Giving moms, newborns more time in the hospital

April 24, 1995|By Diana K. Sugg | Diana K. Sugg,Sun Staff Writer

When she was wheeled out the hospital door with her newborn after just 24 hours, Stacey Berger thought she was prepared.

But as the snow piled up outside her Clarksville home that weekend, Mrs. Berger and her husband -- both attorneys who had painstakingly prepared for childbirth -- grew frightened. Mrs. Berger had trouble breast-feeding. Their tiny daughter, Melanie, kept crying.

When they finally made it to the doctor, they discovered the baby was malnourished and jaundiced.

Like other new parents, the Bergers were rushed out of the hospital as part of an effort to hold down health care costs. For several years, doctors have questioned this policy. Now they say they have proof it's a bad idea.

And they've persuaded the Maryland legislature to back them up.

A bill on Gov. Parris N. Glendening's desk would require insurance companies and health maintenance organizations to pay for 48 hours in the hospital after childbirth. If medically stable, mother and child could be discharged before 48 hours, but a nurse would have to visit them at home.

The bill, among the first such efforts in the country, would have made a big difference for the Bergers.

"I understand the early discharge and would not have a problem with it if there is some type of supervision of mother and baby," Mrs. Berger said. "But you don't get that, you're given this checklist."

Millions of first-time parents share her anxiety. As managed care and market forces have reduced the amount of time mothers and their babies stay in the hospital to roughly 24 hours, parents often find themselves struggling.

Some hospitals have responded by scheduling home visits or follow-up telephone calls by nurses, for which some insurance companies pay. Since the trend toward shorter stays started in Maryland four years ago, a mothers' support group at Greater Baltimore Medical Center has mushroomed from half-a-dozen participants to sometimes more than 30. Monthly calls to the hospital's breast-feeding specialist have almost doubled, from about 350 to about 700.

For years, studies of hospital maternity stays have yielded conflicting findings. Proponents of short stays say the mother and infant bond more quickly at home and aren't exposed as long to hospital germs.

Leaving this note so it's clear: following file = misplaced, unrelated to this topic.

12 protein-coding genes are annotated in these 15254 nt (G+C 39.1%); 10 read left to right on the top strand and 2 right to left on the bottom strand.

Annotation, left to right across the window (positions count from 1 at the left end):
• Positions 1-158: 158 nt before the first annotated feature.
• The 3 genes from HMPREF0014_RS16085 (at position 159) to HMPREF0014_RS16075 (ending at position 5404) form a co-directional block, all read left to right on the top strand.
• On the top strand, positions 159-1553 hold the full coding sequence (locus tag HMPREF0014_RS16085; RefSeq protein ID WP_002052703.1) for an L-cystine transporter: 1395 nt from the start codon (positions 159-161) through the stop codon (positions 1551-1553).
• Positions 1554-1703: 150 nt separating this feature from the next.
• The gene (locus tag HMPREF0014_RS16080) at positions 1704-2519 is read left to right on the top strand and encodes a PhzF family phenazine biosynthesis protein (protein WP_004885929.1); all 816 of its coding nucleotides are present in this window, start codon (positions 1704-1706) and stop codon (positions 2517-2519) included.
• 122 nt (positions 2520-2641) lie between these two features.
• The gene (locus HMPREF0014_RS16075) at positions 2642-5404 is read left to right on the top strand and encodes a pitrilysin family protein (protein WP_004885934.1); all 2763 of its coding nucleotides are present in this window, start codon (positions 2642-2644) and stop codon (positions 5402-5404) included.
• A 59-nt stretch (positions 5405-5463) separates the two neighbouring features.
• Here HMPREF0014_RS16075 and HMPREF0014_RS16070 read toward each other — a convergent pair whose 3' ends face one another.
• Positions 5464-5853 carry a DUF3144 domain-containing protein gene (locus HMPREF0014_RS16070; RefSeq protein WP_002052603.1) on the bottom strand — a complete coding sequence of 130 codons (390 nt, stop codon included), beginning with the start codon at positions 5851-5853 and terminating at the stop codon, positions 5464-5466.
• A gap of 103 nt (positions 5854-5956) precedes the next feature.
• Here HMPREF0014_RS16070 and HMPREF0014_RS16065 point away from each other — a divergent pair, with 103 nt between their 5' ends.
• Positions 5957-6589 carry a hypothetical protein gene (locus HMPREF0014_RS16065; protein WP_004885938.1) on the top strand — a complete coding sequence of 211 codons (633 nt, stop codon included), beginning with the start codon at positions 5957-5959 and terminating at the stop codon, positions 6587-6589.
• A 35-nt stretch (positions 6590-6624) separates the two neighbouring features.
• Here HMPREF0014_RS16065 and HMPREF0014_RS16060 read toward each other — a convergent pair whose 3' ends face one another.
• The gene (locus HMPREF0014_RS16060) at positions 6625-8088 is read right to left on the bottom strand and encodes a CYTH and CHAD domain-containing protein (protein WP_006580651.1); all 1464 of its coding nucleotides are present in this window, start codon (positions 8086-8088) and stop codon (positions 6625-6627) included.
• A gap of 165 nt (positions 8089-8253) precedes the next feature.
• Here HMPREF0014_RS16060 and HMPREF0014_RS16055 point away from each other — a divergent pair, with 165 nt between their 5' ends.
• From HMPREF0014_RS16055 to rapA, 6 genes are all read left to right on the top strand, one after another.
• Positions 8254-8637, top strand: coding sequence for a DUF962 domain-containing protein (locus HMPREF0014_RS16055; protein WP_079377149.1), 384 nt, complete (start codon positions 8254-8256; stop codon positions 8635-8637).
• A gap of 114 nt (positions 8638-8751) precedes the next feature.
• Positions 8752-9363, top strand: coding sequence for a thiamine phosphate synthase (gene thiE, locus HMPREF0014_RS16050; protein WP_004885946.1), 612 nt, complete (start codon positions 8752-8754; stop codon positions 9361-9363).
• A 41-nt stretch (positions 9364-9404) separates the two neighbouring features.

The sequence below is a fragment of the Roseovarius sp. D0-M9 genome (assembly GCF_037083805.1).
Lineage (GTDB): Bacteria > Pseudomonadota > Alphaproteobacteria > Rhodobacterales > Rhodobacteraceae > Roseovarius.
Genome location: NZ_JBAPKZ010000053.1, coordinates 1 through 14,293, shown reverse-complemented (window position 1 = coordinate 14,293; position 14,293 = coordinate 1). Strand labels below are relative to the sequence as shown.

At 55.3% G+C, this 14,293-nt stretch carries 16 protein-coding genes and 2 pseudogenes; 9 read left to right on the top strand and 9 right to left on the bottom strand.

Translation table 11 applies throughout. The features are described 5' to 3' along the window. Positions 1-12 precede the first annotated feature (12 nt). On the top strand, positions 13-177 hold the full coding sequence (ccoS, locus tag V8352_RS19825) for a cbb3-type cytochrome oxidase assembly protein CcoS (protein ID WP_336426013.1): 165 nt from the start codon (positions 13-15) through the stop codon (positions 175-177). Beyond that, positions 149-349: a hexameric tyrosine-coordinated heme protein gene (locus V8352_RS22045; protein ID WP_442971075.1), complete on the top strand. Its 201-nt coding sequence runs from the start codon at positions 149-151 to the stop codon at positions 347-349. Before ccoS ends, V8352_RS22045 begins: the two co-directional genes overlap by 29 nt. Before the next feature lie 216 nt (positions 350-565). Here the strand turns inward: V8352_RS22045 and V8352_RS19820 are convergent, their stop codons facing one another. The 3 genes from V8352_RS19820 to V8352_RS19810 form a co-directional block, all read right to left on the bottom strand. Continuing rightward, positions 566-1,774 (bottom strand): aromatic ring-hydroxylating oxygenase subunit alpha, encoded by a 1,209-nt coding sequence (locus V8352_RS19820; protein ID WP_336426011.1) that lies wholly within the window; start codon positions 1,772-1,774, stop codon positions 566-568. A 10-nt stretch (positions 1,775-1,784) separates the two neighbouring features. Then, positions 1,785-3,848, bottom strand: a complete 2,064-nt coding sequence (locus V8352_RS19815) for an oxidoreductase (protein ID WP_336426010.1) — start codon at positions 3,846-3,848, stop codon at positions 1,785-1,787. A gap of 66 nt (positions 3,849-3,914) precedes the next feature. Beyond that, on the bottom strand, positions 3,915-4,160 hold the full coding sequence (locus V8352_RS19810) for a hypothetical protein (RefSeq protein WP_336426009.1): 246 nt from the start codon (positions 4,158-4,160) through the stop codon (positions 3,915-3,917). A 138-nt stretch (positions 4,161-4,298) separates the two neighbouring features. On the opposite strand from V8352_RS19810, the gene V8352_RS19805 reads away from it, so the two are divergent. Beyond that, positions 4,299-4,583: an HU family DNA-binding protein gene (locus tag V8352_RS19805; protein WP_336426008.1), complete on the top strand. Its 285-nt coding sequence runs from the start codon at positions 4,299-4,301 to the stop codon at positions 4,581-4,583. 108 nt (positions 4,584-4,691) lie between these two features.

Opponents counter that several serious illnesses that strike infants can't be detected until 24 hours after birth.

The controversy symbolizes the larger struggle over the future of health care in this country. Insurance companies and HMOs are looking to cut costs. One of their most successful tactics has been to reduce the number of days people spend in hospitals. But physicians and hospitals -- which are losing money because of the changes -- argue that quality care is being sacrificed.

Both sides are arguing over who draws the line -- who decides how much care patients get.

The often abstract debate becomes real for many new parents when they're told to pack up and leave the hospital long before they feel ready. Five years ago, the stay for childbirth was roughly three days; now it's about one. About 75,000 babies are born in Maryland annually. Nationwide, childbirth is among the top reasons for hospital admissions. It's an emotionally charged time.

Ellen O'Brien stayed at Greater Baltimore Medical Center with her baby for the standard 24 hours, until almost midnight, because she wanted the care and attention as long as possible. When she was informed that the child, her first, had respiratory problems and couldn't go home, she was crushed.

'This was the prize'

"It was, like, this was the prize," she said, holding up her 5-month-old son. "To think that I wouldn't get to take him home, and who knows what's going to happen to him . . . "

As she recalled that night, she began to cry, just as she had in the hospital before doctors relented and agreed to let her take Patrick home.

"I took him out of here in the middle of the night, in a pouring-down rainstorm," Ms. O'Brien said. "In hindsight, I should have let him stay, but I should have been able to stay with him," as a patient.

Doctors say that, more and more, mothers are discharged before their sick newborns, causing disruptions in breast-feeding and bonding. And even in normal, healthy deliveries, the shorter stay is causing problems, they say.

According to a state geneticist who tracks every Maryland birth, fewer newborns are being screened for genetic diseases, including some that can cause mental retardation or death if not detected early and treated.

In the first half of 1994, about one-third of Maryland's newborns were sent home within 24 hours, said Dr. Susan Panny, who heads the Office for Hereditary Disorders in the Department of Health and Mental Hygiene.

That renders worthless a routine test to screen for several genetic metabolic diseases and sickle cell anemia, she said. The baby must have 24 hours of milk feedings for the blood tests to pick up the disorders, so the early discharges are delaying valid screenings.

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